Gotta hunker down here for 2 big storms coming….GEEZ

          2. Yep. It’s been colder than usual here. March is usually worst snow month here and we’ve already had a lot of smaller volume snows. 15cm tonight and 15-20 Monday forecast. A lot for here.

            But my body let me run today so I’m happy!

            Nice on the craft beer. It’s 5:00 somewhere! Washing down a cream ale here now.

          3. Good for you.
            Ran this morning too but started out bad. Snowy, icy, fell, hit head on pavement, am ok.

            That cold is coming here.

          4. @RBull. So sorry to hear you ran and fell. Please take good care of yourself. Now you are retired, ever thinking to move to somewhere warmer?

          5. Thanks Mark and May. We’re good. My stubborn determined streak usually wins when it comes to my running program (until I get too old and creaky!), regardless of weather. I could be running on a treadmill at the gym nearby but prefer outdoors, followed by the gym for strength training afterwards.

            May, lol, although it might be tempting some days moving isn’t not likely. It would be difficult and expensive to move and replace what we have elsewhere, and choices with better weather are limited and not without other compromises.

            My wife also enjoys all of the seasons. This happens to be the first winter since retiring we have chosen not to travel. However I believe in the years to come we will likely spend greater amounts of time in warmer climates during the cold season here.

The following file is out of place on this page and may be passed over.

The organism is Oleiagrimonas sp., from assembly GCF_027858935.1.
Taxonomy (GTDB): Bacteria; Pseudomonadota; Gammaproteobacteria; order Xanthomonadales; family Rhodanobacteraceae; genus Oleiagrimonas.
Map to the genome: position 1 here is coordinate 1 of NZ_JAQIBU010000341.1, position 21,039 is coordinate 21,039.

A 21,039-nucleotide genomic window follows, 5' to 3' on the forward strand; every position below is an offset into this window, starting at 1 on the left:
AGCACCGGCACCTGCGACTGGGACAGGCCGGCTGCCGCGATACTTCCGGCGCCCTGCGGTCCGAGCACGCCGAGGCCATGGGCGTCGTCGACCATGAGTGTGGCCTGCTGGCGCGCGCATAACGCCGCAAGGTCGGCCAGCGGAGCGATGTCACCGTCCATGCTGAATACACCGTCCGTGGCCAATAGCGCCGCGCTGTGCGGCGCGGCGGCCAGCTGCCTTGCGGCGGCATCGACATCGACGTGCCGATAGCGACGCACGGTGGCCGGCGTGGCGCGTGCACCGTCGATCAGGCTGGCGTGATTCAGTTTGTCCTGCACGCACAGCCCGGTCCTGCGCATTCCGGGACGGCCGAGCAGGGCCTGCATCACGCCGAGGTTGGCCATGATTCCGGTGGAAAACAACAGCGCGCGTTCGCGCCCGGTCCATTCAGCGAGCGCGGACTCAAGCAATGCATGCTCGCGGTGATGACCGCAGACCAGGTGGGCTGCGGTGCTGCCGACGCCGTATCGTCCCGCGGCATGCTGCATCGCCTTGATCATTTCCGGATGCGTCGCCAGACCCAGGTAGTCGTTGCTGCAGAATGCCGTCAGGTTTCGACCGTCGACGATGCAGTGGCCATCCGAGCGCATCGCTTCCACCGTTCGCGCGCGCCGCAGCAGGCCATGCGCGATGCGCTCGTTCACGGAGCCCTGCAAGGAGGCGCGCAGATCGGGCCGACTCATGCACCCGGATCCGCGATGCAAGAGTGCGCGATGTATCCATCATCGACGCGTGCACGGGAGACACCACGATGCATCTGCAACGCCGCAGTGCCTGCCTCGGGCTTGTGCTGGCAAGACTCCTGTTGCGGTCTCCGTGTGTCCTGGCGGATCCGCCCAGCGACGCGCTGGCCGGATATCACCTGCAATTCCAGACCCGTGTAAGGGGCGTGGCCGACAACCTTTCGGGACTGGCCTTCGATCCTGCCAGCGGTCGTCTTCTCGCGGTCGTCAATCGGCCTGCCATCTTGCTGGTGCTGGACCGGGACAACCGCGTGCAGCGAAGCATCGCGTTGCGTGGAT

4. Congrats on the sale of your home – selling a home is a nerve-wracking experience until it is done.

    Regarding the expected 7% rate of return, at least their expectations are reasonable and not the 10%+ that used to be promoted. I’d say checking performance monthly is not only a waste of time but likely dangerous as it can lead investors to make reflexive changes. Once a year is fine for me and only because TD now reports it more clearly.

    Reply
    1. Man, it was stressful plus I had to travel this week. Glad it’s over.

      Ha, ya, 10% is nutty. I recall The Wealthy Barber even included double-digit returns – but those days are LONG gone.

      I look at the performance of my portfolio a few times per year but that’s about it. It’s really nothing I can change and therefore should stress over 🙂

      Reply